Wednesday, February 27, 2008

Racking and Bottling

Sorry for the delayed post this week. This is likely due to the fact that we did not brew over the weekend.

We did bottle our Pliny the Elder clone. This was a bit difficult with all the hops left in the carboy. It was a bit nerve-racking (pun intended) getting a solid stream flowing through the siphon since it was wrapped in pantyhose to help filter out the hop trub. We ended up aerating the beer quite a bit during the process which hopefully won't impact the flavor too much. Maybe next time we'll try using the pantyhose at the exit end of the tube to see if that manages to work any better (but honestly, it'll be quite some time before we make a beer with this amount of dry-hops).

Not much else to report, other than our brown ale really tastes fantastic. Looking forward to giving our first IPA a true taste test this weekend. Kat picked out an ESB recipe that looks mighty tasty, so that is most likely what we'll be brewing on Saturday.

Tuesday, February 19, 2008

Lagunitas IPA Clone and Green River

We decided to go ahead and brew another IPA this past weekend. Our reasoning was that since IPA is usually our style of choice, we might as well go ahead and brew a bunch so we have a stash over the summer months when we won't be brewing as much (due to time and temperatures). I've been eyeing the Lagunitas IPA clone recipe for awhile now, as this is one of our favorite beers. The batch went off without a hitch, and included Horizon, Willamette and a ton of Cascade hops. We decided to alter the recipe a tab, and will dry-hop this with another ounce and a half of Cascade. We also bottled our Red Tail clone and racked our porter. Quite the manufacturing line we have in the kitchen the last few Saturdays.

On Sunday, we loaded up the boat and joined WRRR for a trip down the Green River Gorge. Although it was chilly in the morning, the weather was fantastic and we enjoyed sunny skies all day. Kat and I "R2ed" (just the two of us paddling) this trip, which is nice since we usually have additional paddlers along for the ride. The Green has some outstanding whitewater, including a IV+ section known as Mercury drop and the Nozzle. Mercury has some powerful hydraulics including a couple meaty holes that are necessary to navigate cleanly. Directly after Mercury is the Nozzle, a 5-6 foot wide gap between two large boulders which is the only runnable slot. If you have swimmers in Mercury, there's not much time to recover and make the Nozzle which makes this section generally pretty hairy. Everyone in the group had clean lines and we enjoyed an outstanding day on the river.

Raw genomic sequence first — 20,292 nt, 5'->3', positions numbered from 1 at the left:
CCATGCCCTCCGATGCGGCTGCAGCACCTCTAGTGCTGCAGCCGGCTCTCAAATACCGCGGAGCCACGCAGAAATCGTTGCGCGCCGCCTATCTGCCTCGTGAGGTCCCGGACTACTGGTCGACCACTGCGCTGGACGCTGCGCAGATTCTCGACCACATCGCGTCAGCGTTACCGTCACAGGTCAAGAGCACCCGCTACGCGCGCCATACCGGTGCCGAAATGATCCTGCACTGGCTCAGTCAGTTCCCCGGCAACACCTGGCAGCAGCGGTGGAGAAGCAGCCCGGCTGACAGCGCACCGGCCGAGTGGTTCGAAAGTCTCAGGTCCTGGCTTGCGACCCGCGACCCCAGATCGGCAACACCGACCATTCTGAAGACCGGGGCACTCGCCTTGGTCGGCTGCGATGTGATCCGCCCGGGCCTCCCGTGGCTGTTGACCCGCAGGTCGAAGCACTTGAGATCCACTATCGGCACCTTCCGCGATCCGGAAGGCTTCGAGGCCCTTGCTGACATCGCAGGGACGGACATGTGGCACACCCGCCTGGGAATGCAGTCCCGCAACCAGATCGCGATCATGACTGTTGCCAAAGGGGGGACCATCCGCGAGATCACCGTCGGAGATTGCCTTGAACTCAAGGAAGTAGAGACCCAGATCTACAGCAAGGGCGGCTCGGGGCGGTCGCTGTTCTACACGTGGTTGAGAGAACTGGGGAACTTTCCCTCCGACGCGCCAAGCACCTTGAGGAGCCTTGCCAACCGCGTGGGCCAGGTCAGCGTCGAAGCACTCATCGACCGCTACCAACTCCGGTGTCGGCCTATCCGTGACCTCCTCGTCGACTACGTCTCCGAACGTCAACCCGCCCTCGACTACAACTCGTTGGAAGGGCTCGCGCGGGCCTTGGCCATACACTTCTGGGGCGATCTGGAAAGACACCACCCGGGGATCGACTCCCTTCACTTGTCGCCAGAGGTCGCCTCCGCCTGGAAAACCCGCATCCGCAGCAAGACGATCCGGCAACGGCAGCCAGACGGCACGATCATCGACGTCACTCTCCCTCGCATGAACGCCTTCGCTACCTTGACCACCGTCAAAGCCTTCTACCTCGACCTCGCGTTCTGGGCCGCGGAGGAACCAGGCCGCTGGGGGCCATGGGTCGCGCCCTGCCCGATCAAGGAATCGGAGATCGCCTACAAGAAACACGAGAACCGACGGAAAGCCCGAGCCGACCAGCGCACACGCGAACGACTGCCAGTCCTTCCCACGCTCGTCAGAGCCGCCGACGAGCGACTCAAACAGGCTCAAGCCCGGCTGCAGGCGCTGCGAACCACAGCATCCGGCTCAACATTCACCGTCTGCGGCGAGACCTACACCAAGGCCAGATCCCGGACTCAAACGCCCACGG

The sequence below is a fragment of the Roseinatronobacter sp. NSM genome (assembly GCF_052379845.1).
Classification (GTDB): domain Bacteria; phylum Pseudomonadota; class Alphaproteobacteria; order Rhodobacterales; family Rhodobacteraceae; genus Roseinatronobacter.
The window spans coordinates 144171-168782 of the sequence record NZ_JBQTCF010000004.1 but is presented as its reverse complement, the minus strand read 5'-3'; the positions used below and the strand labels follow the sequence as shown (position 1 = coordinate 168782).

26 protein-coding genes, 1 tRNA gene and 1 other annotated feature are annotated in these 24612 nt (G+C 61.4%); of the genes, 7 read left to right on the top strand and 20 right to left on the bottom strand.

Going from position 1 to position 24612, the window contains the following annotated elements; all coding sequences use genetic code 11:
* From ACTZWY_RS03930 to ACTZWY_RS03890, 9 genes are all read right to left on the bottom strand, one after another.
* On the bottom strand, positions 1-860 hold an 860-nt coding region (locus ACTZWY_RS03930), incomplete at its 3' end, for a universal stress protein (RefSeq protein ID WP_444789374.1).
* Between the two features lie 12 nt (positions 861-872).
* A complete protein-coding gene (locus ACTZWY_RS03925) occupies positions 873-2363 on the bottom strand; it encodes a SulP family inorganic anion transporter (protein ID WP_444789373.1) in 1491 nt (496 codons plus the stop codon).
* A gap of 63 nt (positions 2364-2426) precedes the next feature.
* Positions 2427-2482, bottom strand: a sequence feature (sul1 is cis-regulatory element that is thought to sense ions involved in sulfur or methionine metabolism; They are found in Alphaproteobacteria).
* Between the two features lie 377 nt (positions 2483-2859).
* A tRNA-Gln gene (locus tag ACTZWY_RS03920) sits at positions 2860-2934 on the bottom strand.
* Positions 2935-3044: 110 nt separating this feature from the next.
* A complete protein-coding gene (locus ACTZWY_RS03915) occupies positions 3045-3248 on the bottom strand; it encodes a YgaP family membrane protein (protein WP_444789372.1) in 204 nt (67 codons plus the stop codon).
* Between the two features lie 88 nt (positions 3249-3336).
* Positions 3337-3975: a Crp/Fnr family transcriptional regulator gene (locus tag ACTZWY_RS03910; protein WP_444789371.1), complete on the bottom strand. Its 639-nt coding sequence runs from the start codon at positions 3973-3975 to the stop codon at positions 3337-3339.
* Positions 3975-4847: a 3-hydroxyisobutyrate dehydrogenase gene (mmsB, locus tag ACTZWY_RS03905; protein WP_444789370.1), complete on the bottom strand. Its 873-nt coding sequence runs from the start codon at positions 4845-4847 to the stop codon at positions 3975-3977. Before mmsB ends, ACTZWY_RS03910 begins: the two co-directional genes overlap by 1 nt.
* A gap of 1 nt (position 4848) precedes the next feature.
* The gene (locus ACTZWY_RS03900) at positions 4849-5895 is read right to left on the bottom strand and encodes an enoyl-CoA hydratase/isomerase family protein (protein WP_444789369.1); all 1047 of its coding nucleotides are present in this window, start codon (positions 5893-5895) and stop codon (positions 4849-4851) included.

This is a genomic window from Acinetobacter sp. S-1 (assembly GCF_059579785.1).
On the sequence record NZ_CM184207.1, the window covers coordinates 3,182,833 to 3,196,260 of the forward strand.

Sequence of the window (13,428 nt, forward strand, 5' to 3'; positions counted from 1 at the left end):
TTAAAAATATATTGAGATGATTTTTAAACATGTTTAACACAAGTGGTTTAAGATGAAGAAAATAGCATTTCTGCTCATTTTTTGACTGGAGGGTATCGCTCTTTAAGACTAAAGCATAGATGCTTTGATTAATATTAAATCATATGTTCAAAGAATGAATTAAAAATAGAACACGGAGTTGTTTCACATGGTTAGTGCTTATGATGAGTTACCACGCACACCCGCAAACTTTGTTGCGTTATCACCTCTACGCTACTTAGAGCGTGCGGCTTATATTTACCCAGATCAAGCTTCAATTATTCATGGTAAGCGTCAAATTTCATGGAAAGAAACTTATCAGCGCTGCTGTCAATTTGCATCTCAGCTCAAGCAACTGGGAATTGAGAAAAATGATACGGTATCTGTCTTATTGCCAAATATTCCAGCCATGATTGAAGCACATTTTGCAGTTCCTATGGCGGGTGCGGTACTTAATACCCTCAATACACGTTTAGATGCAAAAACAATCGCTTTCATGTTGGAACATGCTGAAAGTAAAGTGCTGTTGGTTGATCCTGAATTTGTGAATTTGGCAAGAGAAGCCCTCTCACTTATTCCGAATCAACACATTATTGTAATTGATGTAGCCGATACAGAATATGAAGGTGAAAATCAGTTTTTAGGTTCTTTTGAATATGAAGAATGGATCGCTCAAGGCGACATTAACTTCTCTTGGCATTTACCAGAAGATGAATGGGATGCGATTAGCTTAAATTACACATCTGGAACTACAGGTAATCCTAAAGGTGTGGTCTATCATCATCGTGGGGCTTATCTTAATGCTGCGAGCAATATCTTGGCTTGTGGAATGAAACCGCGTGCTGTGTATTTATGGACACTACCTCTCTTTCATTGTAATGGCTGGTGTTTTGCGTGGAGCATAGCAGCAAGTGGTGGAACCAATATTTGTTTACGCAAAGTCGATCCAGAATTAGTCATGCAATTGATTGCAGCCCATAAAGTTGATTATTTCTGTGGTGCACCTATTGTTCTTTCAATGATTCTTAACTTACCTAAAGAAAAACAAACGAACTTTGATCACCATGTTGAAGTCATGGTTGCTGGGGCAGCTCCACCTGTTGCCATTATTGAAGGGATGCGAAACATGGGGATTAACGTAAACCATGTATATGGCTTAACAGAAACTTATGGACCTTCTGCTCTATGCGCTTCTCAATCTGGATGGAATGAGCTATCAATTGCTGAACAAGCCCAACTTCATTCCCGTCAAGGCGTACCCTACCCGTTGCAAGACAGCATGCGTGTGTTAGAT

Not sure on the schedule for next weekend yet. We do have a bunch of things to catch up on, so we may delay our next brew for another week. Our Pliny clone will be bottled on Saturday, which will be an interesting task. Looking forward to smelling more of those hops - yum!

Thursday, February 14, 2008

First Taste

I just had to put up a quick post as we just opened our first beer! It had the satisfying "pffft" that you all love to hear when you crack one open. The flavor is great - subtle tones of chocolate and caramel.

Hot damn, we made beer!

Monday, February 11, 2008

Avery Porter Clone

Our repeat performance of the full array of brewing tasks went much smoother than last week. We managed to get bottling started at eleven in the morning and were able to finish brewing just after 6pm. With efficiency in mind, we were a bit excited and almost got ahead of ourselves by bottling before we added priming sugar. Fortunately, Kat realized this after we had capped only one bottle so we were able to correct the mistake painlessly. The good news was that we had a large sample of our IPA to taste. Although the beer was flat, it was actually very good: slightly bitter with a big aroma, and had a fantastic color and clarity. I think this beer will get us a lot of "you made this?" from friends since it's more of the style our friends prefer (and it's tasty)!

After bottling, we started on both of the next tasks - brewing our porter and racking the Pliny clone. Tackling both at the same time was a great use of time since there is always down time during brewing. Our Avery Porter clone started with just under 4 lbs. of malted grains for our pre-boil mash. The featured grains included carapils, chocolate malt, and black patent malt to give it a rich dark chocolate smell and look. While those were steeping, we started added hops to our carboy which will dry-hop our Pliny clone. If you look at the photo we took, that's six ounces of hops just for dry hop. For comparison, we haven't yet brewed a beer outside the Pliny that used six ounce total, let alone for dry-hopping. Tasting showed that the beer's bitterness had mellowed out considerably, and left behind a large hoppy aftertaste. We expect this to be a big beer that leaves a mouthful to "chew" on when it's complete in 3-4 weeks.